A woman had applied to reunify with her husband who was living in Sweden. The question was if it was a pro forma marriage (fake marriage). The court stated that the woman had not entirely of free will entered to this marriage and that her husband was living together with another woman at the time of the marriage and also after the marriage. There was however no question about that they were legally married at the time of application. The burden of proof that it might be a pro forma marriage lies on the state. In this case the court found that it was not proved. However, the fact that the man had been living together with another woman before and after the marriage had not been told by him during the investigation and the court found that this was a lie of such importance that the woman did not have the right to reunify with the husband in Sweden.
In another interesting case (MIG 2007:14) the following question arose.
Is the right for a child to reunify with it´s parents living in Sweden applicable for a person over 18 years but incapacitated in his home country. The court made a comparison with the Directive and found that this was not possible.
Another question that arises often is when a near relative applies to reunify with a relative living in Sweden. The rule is that he/she has to prove that they had a common household in the home country and that there was a special dependency between them in the home country. Some of the cases have dealt with the question whether the applicant has to go back to his home country to make the application (if he/she already is in Sweden).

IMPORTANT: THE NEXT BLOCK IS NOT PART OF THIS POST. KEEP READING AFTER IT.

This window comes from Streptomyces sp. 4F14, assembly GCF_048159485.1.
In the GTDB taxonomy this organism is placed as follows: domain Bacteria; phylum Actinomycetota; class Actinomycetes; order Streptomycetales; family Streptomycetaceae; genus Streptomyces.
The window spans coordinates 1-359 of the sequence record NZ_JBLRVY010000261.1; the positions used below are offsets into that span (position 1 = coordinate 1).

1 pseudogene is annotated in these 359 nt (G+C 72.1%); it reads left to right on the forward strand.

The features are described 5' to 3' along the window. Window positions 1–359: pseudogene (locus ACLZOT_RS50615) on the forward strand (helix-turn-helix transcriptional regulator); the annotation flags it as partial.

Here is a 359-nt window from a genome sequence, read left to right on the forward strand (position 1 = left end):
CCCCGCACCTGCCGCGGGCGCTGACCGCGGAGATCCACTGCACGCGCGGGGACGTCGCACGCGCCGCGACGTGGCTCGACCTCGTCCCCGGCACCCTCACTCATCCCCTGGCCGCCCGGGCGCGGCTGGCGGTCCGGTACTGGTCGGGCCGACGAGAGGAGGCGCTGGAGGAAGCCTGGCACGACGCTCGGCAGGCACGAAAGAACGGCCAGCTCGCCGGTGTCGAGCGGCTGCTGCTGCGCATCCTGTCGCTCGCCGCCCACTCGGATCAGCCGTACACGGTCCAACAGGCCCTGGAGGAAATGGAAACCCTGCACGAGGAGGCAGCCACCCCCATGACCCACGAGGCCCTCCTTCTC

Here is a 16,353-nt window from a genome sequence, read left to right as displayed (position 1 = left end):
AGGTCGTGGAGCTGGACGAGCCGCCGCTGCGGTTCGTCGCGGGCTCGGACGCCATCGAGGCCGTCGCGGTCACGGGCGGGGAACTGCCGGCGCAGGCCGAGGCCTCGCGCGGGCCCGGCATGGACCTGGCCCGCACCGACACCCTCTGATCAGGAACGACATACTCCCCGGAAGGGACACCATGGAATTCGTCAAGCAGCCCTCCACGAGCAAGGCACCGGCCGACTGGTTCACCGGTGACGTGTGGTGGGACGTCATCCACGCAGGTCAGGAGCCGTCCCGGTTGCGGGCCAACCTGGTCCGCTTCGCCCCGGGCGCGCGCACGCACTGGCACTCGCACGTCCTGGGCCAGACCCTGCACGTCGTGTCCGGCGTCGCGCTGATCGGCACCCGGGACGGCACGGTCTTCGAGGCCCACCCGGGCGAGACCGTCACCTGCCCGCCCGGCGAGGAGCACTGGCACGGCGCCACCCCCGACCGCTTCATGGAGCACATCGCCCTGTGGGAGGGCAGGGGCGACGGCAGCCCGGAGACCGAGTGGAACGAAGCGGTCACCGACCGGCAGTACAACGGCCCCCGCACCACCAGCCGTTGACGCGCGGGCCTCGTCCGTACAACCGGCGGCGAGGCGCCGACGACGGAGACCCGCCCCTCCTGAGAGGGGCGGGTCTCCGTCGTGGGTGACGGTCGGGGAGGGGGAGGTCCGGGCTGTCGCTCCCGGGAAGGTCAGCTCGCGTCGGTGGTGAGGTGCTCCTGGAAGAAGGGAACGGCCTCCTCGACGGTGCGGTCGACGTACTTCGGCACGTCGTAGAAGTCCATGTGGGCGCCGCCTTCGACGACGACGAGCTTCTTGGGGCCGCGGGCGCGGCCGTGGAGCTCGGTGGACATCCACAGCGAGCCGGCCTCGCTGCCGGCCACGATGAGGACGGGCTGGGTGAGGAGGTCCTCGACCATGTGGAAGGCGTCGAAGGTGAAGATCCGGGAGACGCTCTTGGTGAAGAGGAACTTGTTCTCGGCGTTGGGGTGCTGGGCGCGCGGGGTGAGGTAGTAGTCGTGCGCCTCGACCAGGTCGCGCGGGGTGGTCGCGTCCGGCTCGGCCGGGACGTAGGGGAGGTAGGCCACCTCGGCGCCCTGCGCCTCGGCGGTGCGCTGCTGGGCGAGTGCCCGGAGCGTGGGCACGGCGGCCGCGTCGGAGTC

In one case (UM 137-06 Judgement 070424) the question was if it is reasonable to claim that the applicant who was married to a Swedish woman should go back to his home country and make the application from there when the risk was that he had to do his military service for about 15 months when he returned. There was also a risk that he might be put in prison because he ran away from the military service. With reference to reports from the British Home Office the court found that he only risked prison for about 4-6 months. The court found that the above mentioned circumstances where not enough reason to make an assumption from the main rule. Some of the cases have dealt about the question whether the applicant and the near relative have had the special dependency between them (MIG 2007:1, Judgement 2007-04-19 Målnr 721-06) that is required.